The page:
Almost forgotten in the 2014 wide receiver class are players like Kelvin Benjamin, who was the 28th overall pick. Marqise Lee, Paul Richardson and Cody Latimer were second-round picks, while Josh Huff was a third-round pick.
Although the ’14 class is littered with potential Hall of Fame receivers, it also had its fair share of Jordan Matthews’ and Donte Moncrief’s – good-but-not-great players who didn’t quite live up to expectations.
But what makes that particular receiver class special is the number of Pro Bowl-type WRs who did not crack the top-15.
Sammy Watkins was the fourth pick of the draft and was taken by Buffalo. Mike Evans went three picks later to Tampa Bay. And Odell Beckham just missed the top 10, falling to the New York Giants at pick No. 12.
But Brandin Cooks (20th to New Orleans), Davante Adams (53rd to Green Bay), Allen Robinson (61st to Jacksonville) and Jarvis Landry (2nd to Miami) have all enjoyed major success in their pro careers.
The similarities between the 2014 and 2020 WR classes are plentiful.
After those three, there are a few dozen WR candidates who could be next in line to be drafted.
MPJ ➡️ NFL
— Pac-12 Network (@Pac12Network) April 14, 2020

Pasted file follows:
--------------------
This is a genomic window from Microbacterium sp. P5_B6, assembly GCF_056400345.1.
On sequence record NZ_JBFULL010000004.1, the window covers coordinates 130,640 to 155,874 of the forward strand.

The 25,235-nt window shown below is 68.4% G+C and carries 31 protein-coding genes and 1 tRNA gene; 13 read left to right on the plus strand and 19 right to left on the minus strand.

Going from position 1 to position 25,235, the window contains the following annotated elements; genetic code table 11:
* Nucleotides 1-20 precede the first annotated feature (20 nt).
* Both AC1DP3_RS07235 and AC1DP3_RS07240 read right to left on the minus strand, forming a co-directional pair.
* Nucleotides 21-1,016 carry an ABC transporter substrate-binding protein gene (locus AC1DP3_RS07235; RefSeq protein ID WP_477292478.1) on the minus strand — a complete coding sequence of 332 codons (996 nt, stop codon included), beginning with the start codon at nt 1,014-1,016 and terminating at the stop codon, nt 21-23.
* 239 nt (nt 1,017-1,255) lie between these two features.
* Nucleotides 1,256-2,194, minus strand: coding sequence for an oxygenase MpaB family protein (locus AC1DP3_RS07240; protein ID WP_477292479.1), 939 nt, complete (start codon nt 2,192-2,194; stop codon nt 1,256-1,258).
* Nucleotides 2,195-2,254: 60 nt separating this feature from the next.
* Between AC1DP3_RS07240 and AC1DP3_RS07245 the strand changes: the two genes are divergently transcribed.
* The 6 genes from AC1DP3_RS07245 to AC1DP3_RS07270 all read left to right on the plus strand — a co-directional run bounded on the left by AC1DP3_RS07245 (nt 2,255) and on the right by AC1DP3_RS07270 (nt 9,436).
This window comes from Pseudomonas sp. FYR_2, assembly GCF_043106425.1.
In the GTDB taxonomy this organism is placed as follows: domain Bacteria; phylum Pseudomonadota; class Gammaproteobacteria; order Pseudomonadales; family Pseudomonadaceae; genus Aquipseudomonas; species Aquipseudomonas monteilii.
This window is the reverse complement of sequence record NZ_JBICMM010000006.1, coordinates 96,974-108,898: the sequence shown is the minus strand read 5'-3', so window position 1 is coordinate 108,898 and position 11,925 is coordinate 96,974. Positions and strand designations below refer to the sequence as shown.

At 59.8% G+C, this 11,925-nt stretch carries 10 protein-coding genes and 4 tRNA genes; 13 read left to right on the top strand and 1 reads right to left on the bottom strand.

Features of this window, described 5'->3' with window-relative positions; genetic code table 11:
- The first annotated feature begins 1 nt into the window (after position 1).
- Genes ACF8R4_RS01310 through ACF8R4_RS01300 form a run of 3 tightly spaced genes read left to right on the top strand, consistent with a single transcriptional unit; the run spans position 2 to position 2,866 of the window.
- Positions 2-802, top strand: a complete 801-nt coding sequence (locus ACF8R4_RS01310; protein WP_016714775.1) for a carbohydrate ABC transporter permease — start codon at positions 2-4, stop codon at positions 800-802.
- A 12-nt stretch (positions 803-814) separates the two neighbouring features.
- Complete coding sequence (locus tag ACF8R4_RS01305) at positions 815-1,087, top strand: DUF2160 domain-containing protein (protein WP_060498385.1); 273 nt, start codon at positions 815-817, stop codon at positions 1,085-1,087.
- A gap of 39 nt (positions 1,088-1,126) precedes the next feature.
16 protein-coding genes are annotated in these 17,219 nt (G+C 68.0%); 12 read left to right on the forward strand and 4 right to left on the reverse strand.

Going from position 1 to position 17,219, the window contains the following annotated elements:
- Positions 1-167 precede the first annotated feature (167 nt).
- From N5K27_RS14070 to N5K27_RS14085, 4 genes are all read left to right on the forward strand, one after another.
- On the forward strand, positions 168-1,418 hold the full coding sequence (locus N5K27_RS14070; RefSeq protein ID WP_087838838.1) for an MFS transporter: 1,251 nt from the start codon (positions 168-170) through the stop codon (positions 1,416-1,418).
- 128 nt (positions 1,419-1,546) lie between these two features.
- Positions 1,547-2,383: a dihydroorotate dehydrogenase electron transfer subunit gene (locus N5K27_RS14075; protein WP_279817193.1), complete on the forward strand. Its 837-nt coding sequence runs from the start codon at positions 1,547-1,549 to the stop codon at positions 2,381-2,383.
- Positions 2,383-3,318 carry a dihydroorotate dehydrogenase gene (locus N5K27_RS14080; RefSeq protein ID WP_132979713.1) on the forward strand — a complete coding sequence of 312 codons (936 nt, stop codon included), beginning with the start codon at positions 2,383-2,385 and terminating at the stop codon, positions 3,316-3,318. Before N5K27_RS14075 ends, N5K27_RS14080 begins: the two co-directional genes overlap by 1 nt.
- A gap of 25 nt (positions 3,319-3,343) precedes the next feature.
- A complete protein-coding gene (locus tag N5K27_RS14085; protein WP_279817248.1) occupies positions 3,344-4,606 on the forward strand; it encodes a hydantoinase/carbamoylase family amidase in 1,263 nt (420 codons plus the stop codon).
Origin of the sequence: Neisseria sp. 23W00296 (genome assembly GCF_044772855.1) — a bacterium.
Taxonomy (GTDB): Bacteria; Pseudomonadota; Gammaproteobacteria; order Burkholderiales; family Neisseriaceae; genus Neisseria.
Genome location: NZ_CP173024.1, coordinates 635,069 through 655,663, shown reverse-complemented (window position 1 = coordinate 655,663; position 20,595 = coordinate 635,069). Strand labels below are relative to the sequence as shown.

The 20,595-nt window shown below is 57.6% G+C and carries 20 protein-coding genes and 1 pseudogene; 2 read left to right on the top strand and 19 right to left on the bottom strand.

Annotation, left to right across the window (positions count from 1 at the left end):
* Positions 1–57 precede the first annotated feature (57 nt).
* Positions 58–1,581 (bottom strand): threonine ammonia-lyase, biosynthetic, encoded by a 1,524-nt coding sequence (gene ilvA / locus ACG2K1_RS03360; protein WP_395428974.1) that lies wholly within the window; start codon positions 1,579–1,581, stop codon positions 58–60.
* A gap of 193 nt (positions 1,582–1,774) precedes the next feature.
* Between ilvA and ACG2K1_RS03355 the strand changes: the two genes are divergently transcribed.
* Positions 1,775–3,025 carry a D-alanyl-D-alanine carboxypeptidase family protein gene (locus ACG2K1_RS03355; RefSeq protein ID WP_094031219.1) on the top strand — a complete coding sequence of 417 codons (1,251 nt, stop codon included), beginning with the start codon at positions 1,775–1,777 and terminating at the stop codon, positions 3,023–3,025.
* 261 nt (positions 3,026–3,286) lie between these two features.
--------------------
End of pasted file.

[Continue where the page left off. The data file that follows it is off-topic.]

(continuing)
According to NFL draft analyst Ryan Wilson of CBS Sports, USC wide receiver Michael Pittman will outplay many of the receivers drafted ahead of him. Wilson currently ranks Pittman as his 10th-best receiver.
“Pittman rounds out our top 10 but a year from now we could be talking about him in the same way we talked about Terry McLaurin, A.J. Brown or D.K. Metcalf after the 2019 season. None were first-round picks, but they all outplayed Marquise Brown and N’Keal Harry, the two first-rounders from the ’19 class.”
At 6-foot-4, 223 pounds, Pittman is one of the biggest receivers in the draft. He ran a 4.52-second 40-yard dash at the Combine, and he had good production last season at USC during a sometimes-fluid QB situation. He can line up on the outside or inside, and Wilson said he’s expected to contribute on special teams.
“Pittman, who could last until the third round, would’ve been one of the first wideouts drafted a year ago,” Wilson writes in his report on potential draft surprises. “At 6-foot-4, he’s a contested-catch machine who high-points the ball as well as anyone in college football. He also ran a 4.5 at the combine, and while he didn’t regularly run away from defenders, he regularly made plays, from the routine to the acrobatic.”
Jake Rigdon (email@example.com) covers the NFL draft for Fanspeak and the On The Clock, which is the only NFL draft simulator that allows you to customize and use your own big board while giving you control over trades.